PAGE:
The most notorious massacre of Jews in Ukraine during the Holocaust occurred at the Babi Yar ravine outside Kyiv, where 33,771 Jews were killed in a single operation from September 29 to 30 in 1941. It was carried out by a mixture of SS, SD and Security Police, assisted by the Ukrainian Auxiliary Police.

On the Monday, the Jews of Kyiv gathered by the cemetery, expecting to be loaded onto trains. All were driven down a corridor of soldiers, in groups of ten, and then shot. In the evening, the Germans undermined the wall of the ravine and buried the people under the thick layers of earth. Wounded victims were buried alive in the ravine along with the rest of the bodies. The money, valuables, underwear and clothing of the murdered victims were turned over to the local ethnic Germans and to the Nazi administration of the city.

The arrival of the Nazis in territories such as eastern Galicia, which had been a part of independent Poland and then Soviet control during the interwar years, was seen as liberating from the “Jewish-Communist” oppressors, and several spontaneous and extremely violent pogroms broke out. It is important to note that throughout the Holocaust, Ukrainians played an active and supporting role in collaborating with the Nazis and participating in the genocide of Jews in Ukraine.

Ghettos began to be established throughout the country in 1942 and the Janowska concentration camp in L’viv became one of the more notorious transit camps, where thousands of Jews were deported to their deaths. By the time Ukraine was liberated from Nazi control, approximately 1.5 million Ukrainian Jews had been murdered; over half of the pre-war Jewish population.


Hebrew University demographer Sergio DellaPergola estimated that there were between 56,000 and 140,000 Jews in Ukraine, as of 2001. According to the World Jewish Population Report, in 2010 Ukraine belonged to the list of countries with the largest ‘core’ Jewish populations, ranked eleventh in the world with 71,500 Jews.

The largest Jewish population centers are in Kyiv, Dnepropetrovsk, Kharkov, Odessa, and Donetsk. In the Census of 2001, 103,600 people identified themselves as Jews (but only 3,100 of these indicated Yiddish as their native language). Ashkenazi Jews represent the largest Jewish ethnic group. There are small groups of Krymchaks, Bukharian, Mountain and Georgian Jews living in the state.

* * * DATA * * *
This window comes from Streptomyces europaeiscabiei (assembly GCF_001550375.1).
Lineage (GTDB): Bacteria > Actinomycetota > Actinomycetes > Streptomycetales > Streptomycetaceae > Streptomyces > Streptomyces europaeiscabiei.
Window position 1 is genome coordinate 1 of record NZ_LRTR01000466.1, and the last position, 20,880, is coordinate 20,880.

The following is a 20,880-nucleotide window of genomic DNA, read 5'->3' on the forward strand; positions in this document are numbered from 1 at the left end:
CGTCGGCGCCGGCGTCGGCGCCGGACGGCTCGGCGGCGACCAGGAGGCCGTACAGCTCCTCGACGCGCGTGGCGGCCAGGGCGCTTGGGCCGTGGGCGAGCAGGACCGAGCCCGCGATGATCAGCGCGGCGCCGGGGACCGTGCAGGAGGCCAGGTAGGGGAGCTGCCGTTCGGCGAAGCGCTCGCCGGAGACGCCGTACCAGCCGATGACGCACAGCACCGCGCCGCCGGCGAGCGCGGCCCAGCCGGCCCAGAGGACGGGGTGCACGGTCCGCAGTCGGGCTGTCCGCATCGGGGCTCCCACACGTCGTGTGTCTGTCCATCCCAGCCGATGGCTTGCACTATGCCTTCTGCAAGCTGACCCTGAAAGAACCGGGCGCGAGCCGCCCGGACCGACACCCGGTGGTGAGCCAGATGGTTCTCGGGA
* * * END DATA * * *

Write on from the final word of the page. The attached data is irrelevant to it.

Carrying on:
Community Life

According to the State Committee on Ethnicities and Religions, 288 Jewish national organizations and 297 Jewish religious congregations were registered in Ukraine at the beginning of 2010. The leading umbrella organizations are the Association of Jewish Organizations and Communities of Ukraine (Va’ad) and the Jewish Council of Ukraine.

The community is made up of many different Jewish religious and cultural groups, including various Zionist organizations, in addition to the offices of the main international Jewish organizations in Ukraine: the American Jewish Joint Distribution Committee (JDC), the Claims Conference, and Hillel. With the help of, the community is striving to alleviate the poverty of the many destitute Jews in the country, a large portion of whom are elderly. The Chesed Avot welfare society of Kyiv and the Magen Avot social services network of Ukraine, are examples of Ukrainian Jewish aid organizations.

In addition to aid societies, the local Kyiv Jewish community has invested in cultural centers as well, including the Menorah center, which is considered the largest Jewish community center in Europe. The complex consists of a synagogue, museums, hotels, and a research and education center. There are also a number of Jewish institutions in Kyiv devoted to foster Israeli-Ukrainian relations, including the Israel Cultural Center and the Jewish Agency for Israel, “Sochnut-Ukraine.”

Religious and Cultural life

All streams of Judaism in Ukraine have formed religious unions in an effort to organize Jewish religious life in the country. The orthodox communities are organized under the umbrellas of Chabad Lubavitch, which consists of 123 registered communities, the Association of Judaic Religious Organizations of Ukraine, which consists of eighty-four communities, and the All-Ukrainian Congress of Judaic Religious Communities, which consists of thirteen registered communities.
Followers of Reform Judaism have their own organization – the Religious Association of Progressive Judaism Congregations of Ukraine – which is comprised of fifty-one registered congregations. The other twenty-six officially registered religious communities do not belong to any all-Ukrainian union, and act independently. There are a few notable communities of Skver, Braslav and other Chasidim in Ukraine. The Conservative Movement is active in Chernivtsi, Berdichev, Kyiv and other cities.